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Share house investment scam sees bank share price dive 20% in one day

The scandal surrounding a failed share house developer continues to grow this month as more information about dodgy spruiking tactics and falsified documents comes to light. As many as 700 investors from a single share house developer are facing potential bankruptcy, but the number of victims could easily rise as other investment-spruiking companies are put under the spotlight.

A lawyer representing a class action by investors against the Tokyo-based share house company alleges that the inflated price of the share houses sold to investors was determined by the maximum amount that the bank was willing to lend a buyer, rather than the true market price. A gross return was 8 ~ 9% was then applied to the sale price, even if it was higher than the market rent. The buyer would buy under the assumption that they could rely on stable, guaranteed rents that would provide them with a cash surplus each month. The high yield was only possible because the share house operator was providing a rental guarantee that far exceeded the rent they were receiving – causing the operator to lose money each month.

Bidding restarted for Sengaku-ji Station high-rise apartment tower

A 160m tall apartment tower is planned for a site located above Sengaku-ji Station in Minato-ku, Tokyo. The project covers a 13,000 sqm site located on the eastern side of the Daiichi-Keihin Road, with the Yamanote train tracks running along the western side. This is reclaimed land that was once part of Tokyo Bay.

In February it was announced that a joint venture between Kajima Corporation, Tokyu Land and Keikyu Corporation had successfully bid on the development. On April 4, the Tokyo Metropolitan Government announced that their bid was disqualified after charges were filed against an executive from Kajima Corporation for allegedly colluding on a bid for the new high-speed maglev train.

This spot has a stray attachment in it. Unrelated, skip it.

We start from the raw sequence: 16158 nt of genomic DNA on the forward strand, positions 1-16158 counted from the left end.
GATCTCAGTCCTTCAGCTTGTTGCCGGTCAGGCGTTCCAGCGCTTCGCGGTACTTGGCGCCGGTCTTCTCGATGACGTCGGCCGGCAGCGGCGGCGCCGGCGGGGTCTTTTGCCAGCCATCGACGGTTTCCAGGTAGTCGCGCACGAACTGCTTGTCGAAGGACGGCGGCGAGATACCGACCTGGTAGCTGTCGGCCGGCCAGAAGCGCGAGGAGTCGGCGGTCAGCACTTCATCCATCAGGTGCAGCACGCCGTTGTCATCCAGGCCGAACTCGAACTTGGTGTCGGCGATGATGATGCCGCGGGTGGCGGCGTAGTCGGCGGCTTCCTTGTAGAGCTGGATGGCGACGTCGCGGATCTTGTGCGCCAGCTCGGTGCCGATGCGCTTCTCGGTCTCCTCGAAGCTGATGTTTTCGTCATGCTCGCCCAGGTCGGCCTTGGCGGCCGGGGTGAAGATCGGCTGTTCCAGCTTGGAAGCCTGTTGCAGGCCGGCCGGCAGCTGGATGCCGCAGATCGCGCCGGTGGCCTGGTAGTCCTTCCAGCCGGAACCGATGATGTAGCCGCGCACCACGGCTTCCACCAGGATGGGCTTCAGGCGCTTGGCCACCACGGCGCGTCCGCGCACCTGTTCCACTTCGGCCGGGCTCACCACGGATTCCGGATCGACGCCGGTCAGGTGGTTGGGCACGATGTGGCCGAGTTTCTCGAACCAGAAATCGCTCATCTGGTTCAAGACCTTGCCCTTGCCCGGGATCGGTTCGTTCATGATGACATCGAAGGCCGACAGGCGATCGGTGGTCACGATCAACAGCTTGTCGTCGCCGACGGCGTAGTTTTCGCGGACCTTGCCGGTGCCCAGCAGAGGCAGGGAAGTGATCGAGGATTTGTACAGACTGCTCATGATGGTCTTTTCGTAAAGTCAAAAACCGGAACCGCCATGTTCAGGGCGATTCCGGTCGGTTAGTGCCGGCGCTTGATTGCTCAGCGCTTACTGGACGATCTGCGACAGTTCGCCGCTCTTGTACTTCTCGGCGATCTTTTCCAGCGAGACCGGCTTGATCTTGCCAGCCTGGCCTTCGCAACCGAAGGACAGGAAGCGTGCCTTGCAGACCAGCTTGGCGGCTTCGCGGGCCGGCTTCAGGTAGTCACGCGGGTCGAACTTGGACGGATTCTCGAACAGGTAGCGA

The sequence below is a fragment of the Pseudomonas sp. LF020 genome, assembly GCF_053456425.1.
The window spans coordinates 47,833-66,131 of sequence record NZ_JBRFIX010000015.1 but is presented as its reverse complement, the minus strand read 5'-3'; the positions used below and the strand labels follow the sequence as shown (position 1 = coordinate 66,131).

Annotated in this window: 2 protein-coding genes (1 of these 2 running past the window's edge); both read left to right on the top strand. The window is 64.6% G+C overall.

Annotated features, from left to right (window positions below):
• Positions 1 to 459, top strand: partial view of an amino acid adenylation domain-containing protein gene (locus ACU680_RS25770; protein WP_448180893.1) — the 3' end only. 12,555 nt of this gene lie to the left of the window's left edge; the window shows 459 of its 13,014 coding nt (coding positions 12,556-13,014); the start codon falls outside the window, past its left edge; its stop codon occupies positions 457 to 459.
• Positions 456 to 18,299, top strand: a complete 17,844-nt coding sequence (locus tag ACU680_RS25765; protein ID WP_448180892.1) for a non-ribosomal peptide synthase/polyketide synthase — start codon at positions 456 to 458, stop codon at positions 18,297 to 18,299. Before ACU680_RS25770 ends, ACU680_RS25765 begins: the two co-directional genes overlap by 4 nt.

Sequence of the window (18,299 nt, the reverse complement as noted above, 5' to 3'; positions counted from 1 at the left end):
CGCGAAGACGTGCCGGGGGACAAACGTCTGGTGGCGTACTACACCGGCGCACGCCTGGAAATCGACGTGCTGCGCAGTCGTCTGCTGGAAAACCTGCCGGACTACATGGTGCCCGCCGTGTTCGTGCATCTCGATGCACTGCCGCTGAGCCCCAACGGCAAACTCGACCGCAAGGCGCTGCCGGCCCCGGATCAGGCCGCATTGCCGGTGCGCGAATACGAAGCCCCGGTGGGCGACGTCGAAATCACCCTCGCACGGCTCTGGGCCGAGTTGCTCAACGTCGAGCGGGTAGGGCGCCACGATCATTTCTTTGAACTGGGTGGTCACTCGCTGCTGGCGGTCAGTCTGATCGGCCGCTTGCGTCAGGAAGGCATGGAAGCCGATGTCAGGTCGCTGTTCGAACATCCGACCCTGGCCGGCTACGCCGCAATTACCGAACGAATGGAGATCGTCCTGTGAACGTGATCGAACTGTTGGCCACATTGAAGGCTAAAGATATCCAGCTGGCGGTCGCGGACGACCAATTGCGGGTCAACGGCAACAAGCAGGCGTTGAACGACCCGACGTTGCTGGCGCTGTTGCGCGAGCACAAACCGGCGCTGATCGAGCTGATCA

48-yr old Tokiwamatsu House condo being redeveloped

Tokiwamatsu House, a vintage condominium located a 10 minute walk south of Omotesando Station, is being redeveloped into a new apartment building. Demolition of the existing building is expected to be finished by late August.

The former block of apartments was developed by Sumitomo and built in 1970. It included 62 apartments on 8 floors with sizes ranging from 37 ~ 122 sqm (398 ~ 1,313 sq.ft). The most recent reported sale was a large apartment on a low floor that sold early last year for around 770,000 Yen/sqm, which is less than half of what a similarly-sized brand new apartment would cost in this neighbourhood.

Ace Hotel to open hotel in Kyoto’s historic Shinpukan building

Ace Hotel, a boutique hotel chain headquartered in Portland, is making its first foray in the Asian market with the opening of a hotel in Kyoto next year. The 213-room Ace Hotel Kyoto will be the main part of the historic Shinpukan redevelopment. With architect Kengo Kuma leading the project’s design, the hotel will incorporate the existing building’s early 20th century architectural elements with contemporary styling. The building is the perfect fit for the hotelier’s brand which focuses on reviving and repurposing older and more character-filled buildings.

Tokyo apartment sale prices increase for 66th month

According to REINS, 3,819 second-hand apartments were reported to have sold across greater Tokyo in March, up 11.5% from the previous month and up 2.7% from last year. The average sale price was 33,690,000 Yen, up 0.5% from the previous month and up 7.1% from last year. The average price per square meter was 521,100 Yen, up 1.8% from the previous month and up 5.7% from last year. This is the 63rd month in a row to see a year-on-year increase in sale prices.

Chuo-ku to remove floor area ratio allowances to curb population growth